New Australian legislation forbids health staff in immigration detention to report substandard care

June 18, 2015

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From July 2015, under the new Australian Border Force Act 2015, contracted workers including doctors, nurses, and other healthcare professionals face a prison sentence of up to two years for blowing the whistle on substandard medical care given to asylum seekers in detention centres. Since several years, Australia has been transferring asylum seekers arriving by boat in Australian waters to offshore detention centres on distant Pacific islands such as Nauru. 

According to a recent article in BMJ, “conditions in the immigration detention centres have been condemned as ‘appalling’ by healthcare workers, who have reported unhygienic and overcrowded accommodation in tents, substandard medical care, sexual and physical abuse of children, and mental health problems among asylum seekers subject to indefinite detention. The government’s own report conceded that conditions were harsh on the tropical islands, which have limited infrastructure and where detainees are at risk of diseases such as malaria.”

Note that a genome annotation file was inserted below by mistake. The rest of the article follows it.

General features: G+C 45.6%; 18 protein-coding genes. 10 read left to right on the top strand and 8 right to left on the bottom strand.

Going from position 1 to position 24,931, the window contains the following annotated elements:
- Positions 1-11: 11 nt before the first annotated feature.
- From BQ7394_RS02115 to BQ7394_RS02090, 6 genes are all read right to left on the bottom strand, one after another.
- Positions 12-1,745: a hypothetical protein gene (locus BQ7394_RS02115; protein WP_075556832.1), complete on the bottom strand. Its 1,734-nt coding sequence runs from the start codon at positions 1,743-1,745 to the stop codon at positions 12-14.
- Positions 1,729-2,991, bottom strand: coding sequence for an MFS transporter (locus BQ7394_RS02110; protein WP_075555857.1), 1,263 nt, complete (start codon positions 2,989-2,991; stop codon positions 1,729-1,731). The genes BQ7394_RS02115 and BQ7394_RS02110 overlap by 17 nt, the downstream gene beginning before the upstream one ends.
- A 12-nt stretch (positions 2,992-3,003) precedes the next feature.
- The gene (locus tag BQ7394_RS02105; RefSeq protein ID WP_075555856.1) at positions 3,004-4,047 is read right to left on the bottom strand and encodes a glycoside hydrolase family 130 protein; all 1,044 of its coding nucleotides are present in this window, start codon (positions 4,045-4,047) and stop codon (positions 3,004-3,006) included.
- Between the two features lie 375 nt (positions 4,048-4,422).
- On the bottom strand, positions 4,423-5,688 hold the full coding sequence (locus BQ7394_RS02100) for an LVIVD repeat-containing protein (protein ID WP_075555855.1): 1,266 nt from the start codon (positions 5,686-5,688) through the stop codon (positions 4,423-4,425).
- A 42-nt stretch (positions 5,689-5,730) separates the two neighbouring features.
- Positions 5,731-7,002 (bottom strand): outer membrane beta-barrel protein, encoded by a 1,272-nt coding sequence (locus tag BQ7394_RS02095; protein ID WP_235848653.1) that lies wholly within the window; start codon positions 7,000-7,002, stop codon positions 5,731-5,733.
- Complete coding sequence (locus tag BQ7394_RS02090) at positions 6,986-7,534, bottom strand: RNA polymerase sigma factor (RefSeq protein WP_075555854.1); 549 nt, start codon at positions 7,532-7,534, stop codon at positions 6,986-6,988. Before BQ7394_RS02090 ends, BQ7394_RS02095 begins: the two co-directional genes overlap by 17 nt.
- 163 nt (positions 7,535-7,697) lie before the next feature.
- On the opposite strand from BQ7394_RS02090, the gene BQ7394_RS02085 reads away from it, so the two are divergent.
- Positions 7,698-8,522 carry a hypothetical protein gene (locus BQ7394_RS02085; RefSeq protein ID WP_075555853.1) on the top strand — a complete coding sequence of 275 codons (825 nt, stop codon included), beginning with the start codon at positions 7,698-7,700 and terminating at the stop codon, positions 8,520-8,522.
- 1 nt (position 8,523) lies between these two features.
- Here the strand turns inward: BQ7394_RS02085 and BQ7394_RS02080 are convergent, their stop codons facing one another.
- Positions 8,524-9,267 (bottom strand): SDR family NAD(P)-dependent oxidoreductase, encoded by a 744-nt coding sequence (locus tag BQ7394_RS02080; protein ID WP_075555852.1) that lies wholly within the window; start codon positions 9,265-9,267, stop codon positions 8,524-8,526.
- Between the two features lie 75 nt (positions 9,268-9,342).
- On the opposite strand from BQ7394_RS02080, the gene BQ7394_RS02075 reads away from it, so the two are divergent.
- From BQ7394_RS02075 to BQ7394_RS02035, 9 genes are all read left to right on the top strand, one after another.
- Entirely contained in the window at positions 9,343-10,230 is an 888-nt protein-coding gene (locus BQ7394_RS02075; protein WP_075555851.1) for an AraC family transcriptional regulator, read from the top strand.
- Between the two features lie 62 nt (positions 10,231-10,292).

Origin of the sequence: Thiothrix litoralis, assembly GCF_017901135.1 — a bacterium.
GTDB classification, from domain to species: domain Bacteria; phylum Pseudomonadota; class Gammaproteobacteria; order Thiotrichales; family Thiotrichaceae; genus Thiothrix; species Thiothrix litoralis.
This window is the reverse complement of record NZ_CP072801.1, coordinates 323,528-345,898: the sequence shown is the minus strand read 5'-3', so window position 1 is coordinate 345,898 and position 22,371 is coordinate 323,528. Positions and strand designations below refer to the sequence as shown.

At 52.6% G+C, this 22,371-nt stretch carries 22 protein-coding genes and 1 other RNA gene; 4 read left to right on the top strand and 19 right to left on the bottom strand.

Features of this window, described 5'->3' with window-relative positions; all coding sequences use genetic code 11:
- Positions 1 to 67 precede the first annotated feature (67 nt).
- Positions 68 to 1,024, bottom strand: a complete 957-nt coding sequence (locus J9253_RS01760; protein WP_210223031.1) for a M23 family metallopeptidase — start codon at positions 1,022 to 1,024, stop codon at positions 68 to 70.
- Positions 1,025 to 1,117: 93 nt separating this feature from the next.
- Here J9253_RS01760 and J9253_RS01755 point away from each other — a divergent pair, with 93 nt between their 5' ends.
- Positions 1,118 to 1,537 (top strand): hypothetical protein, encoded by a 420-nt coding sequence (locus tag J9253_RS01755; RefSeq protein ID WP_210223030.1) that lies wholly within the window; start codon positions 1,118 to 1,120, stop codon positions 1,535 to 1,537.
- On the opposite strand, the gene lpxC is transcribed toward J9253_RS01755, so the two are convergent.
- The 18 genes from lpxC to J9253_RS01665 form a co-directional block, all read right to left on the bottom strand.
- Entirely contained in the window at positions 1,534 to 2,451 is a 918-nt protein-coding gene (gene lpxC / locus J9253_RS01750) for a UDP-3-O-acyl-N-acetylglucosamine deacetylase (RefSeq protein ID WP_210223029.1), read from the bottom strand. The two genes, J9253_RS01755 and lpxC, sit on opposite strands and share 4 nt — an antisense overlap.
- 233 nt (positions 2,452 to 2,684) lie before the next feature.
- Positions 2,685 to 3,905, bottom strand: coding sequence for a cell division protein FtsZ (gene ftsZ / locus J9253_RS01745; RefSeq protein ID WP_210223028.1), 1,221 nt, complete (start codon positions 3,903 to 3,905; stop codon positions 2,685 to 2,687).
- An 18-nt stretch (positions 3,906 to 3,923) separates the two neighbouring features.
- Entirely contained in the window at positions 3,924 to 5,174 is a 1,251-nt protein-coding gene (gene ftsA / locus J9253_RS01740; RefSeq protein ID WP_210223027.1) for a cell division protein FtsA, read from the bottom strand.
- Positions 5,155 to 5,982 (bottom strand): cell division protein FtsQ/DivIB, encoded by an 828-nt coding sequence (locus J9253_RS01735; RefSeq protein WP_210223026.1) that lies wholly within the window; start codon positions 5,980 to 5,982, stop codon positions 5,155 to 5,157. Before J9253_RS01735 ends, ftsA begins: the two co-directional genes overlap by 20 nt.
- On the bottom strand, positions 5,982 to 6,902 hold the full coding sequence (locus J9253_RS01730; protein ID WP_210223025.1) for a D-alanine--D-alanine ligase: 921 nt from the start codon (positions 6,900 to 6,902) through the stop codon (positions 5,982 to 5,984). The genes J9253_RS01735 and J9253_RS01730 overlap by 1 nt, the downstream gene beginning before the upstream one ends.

Doctors taking action

Doctors in Australia have taken action and are exerting pressure on the federal government to repeal the law. Among others, the Australian Medical Association passed an “urgency motion” at its national conference  in early June, requesting that the federal government review the Border Force Act as a matter of urgency. And in mid-June, an editorial in the Medical Journal of Australia encouraged doctors to write to their local MPs and also help turn public opinion by making their views known in as many forums as possible. In support, the President of the Royal Australasian College of Physicians, Prof. Nicholas Talley, published an opinion piece on the case.

Ethical and legal conflict

Dr. David Berger, a district medical officer in Western Australia, argued in the BMJ that doctors were being gagged to avoid them making embarrassing revelations about how Australia was flouting its international humanitarian obligations and violating the United Nations Convention Against Torture. He calls on all people of conscience “to petition the Australian government to repeal this repressive legislation and to promote openness, accountability, and protection for whistle blowers everywhere.” Barri Phataford, co-founder of Doctors for Refugees and a GP in Sydney, said, “This policy is a fail on every level. Not only does it clearly compromise the safety and health of those in detention, it puts Australian registered doctors in an ethical and legal conflict.”

Update October 2016

Source: Australian doctors appeal to foreign doctors to boycott detention camps, Jill Margo, Australian Financial Review, 18 June 2015